There's nothing better for breakfast than scrambled eggs, bacon, and a warm blueberry muffin. This is INDISPUTABLE. But if you have scrambled eggs, bacon, and a warm blueberry muffin, eventually you start to get sick of scrambled eggs, bacon, and a warm blueberry muffin. This is how I started to feel about the Halo series after Halo 3: ODST and Halo Reach came out. Sure, it's good, but I kind of get it. Something has to change here.
But with this week's release of Halo 4, everything has changed. It's far and away the best Halo game of all time, but it's simulataneously different enough to make it feel new again. Here's what makes it different — the tobasco sauce and whipped cream you selectively add to your scrambled eggs, bacon, and warm blueberry muffin, as it were.
The guns sound BRUTAL
Whoever is the sound designer for Halo 4 needs to get, like, three promotions. The sound of bullets exploding ripping through the air makes even weaker guns like the assault rifle feel more powerful and lethal. This stands in stark contrast to Halo 3, where the assault rifle felt like it was gingerly flicking holy water at the enemy like it was a goddamn Catholic mass or something.
I can't think of a more tense multiplayer mode — one player starts out as the Alpha Flood, weilding a hand sword, and takes on the rest of the players, who are shotgun-wielding Spartans. Any human killed by a Flood joins their ranks and begins hunting their former teammates. It adds a touch of tragedy — you are now fighting your former friends. When playing Flood mode, I feel like Halo 4 has turned me into some macabre Shakespeare-lookin' character, fighting the people I thought I cared about most. Thanks a lot for making Halo into a goddamn MacBeth allusion, 343 Industries. Now I have to go cry in a graveyard.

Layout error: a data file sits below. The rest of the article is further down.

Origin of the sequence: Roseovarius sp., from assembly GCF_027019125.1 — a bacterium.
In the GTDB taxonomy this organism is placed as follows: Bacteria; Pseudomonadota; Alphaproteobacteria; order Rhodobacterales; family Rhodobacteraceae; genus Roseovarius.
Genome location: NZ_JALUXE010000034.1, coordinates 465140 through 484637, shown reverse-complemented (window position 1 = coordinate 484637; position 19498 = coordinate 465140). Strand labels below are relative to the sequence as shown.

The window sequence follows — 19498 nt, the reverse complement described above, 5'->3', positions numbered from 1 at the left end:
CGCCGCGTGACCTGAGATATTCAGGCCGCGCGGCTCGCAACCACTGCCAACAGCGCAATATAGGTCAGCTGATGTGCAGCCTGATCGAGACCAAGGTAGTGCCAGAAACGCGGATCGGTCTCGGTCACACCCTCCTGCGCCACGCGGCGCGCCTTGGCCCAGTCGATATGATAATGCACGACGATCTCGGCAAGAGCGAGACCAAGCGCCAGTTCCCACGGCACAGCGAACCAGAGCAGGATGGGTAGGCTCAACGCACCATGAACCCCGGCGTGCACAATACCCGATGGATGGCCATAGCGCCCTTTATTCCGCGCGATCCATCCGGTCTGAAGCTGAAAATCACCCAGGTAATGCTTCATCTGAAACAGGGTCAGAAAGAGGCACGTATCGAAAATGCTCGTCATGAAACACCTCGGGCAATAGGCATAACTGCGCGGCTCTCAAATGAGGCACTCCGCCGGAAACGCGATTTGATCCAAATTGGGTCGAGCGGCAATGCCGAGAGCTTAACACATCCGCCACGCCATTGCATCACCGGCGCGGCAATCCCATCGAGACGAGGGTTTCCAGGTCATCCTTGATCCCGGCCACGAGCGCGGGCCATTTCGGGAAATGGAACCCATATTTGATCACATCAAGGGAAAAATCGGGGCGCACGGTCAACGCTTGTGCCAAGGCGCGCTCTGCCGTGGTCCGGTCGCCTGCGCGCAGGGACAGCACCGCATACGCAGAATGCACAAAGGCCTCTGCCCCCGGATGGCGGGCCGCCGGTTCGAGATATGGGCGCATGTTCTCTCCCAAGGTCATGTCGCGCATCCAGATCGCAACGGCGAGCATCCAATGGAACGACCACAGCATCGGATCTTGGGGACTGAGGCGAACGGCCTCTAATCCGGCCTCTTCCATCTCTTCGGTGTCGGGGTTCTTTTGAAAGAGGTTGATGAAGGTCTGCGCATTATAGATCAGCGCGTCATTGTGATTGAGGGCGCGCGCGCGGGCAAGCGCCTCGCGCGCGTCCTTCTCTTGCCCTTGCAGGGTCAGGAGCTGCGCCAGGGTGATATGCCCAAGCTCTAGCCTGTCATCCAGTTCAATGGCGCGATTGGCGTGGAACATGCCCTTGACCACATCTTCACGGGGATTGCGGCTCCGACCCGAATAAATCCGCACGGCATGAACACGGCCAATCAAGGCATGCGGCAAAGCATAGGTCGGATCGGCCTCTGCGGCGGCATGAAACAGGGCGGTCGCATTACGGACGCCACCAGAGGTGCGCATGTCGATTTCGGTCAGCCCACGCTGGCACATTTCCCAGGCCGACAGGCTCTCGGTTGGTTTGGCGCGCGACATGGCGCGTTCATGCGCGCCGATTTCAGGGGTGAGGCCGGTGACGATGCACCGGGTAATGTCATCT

Free-For-All becomes Regicide
It was fine just throwing a bunch of Spartans into a multiplayer map and watching them kill each other, but now that the free-for-all mode has evolved into Regicide, the players now have a goal — kill the king. As any screenwriter will tell you, things are better when everyone has a goal. Can you imagine a Mario game where instead of looking for the princess he, you know, does whatever? Just has himself a lazy day? I mean, I get it, he's earned it, but I don't want to play it.
It might be the first Halo game presented in color
For me, there's always been a weird cognitive disoonance with the Halo campaigns: I enjoy them, but when playing them I find myself incredibly depressed. Of course, now that I've spent some time in Halo 4's brilliant, vibrant world, the explination is clear — the old Halo environments had maybe two colors in them — gray and slate. So now when I'm using bright orange guns to turn illuminated blue monsters to dust in a lush, green jungle, the only thing I have to blame for my unspeakable depression is my poor diet and the way my father treated me when I was a kid.
The multiplayer announcer has a whole new sense of urgency
The Halo multiplayer announcer — who you'll remember screaming "LOST the lead. Tied the leader. Gainedthelead. LOST the lead" — mixed a Five Hour Energy in with his coffee before he recorded his lines for Halo 4. There's an agressiveness to his voice that made me tangibly upset when I was told, nay, scolded, for not protecting my flag.
The only bad part about the announcer in this game is that he seems to not have anything new to yell when you go on a kill streak besides the familiar "KILLamonjaro" and "KILLionaire". I guess we'll have to wait for Halo 5 to hear him yell "upKILL battle", "Is man governed by destiny or does he have free KILL", and "KILL and KILLary Clinton".
What's your favorite part of Halo 4? Let me know on Twitter at @mikeyfromsu or in the comments below!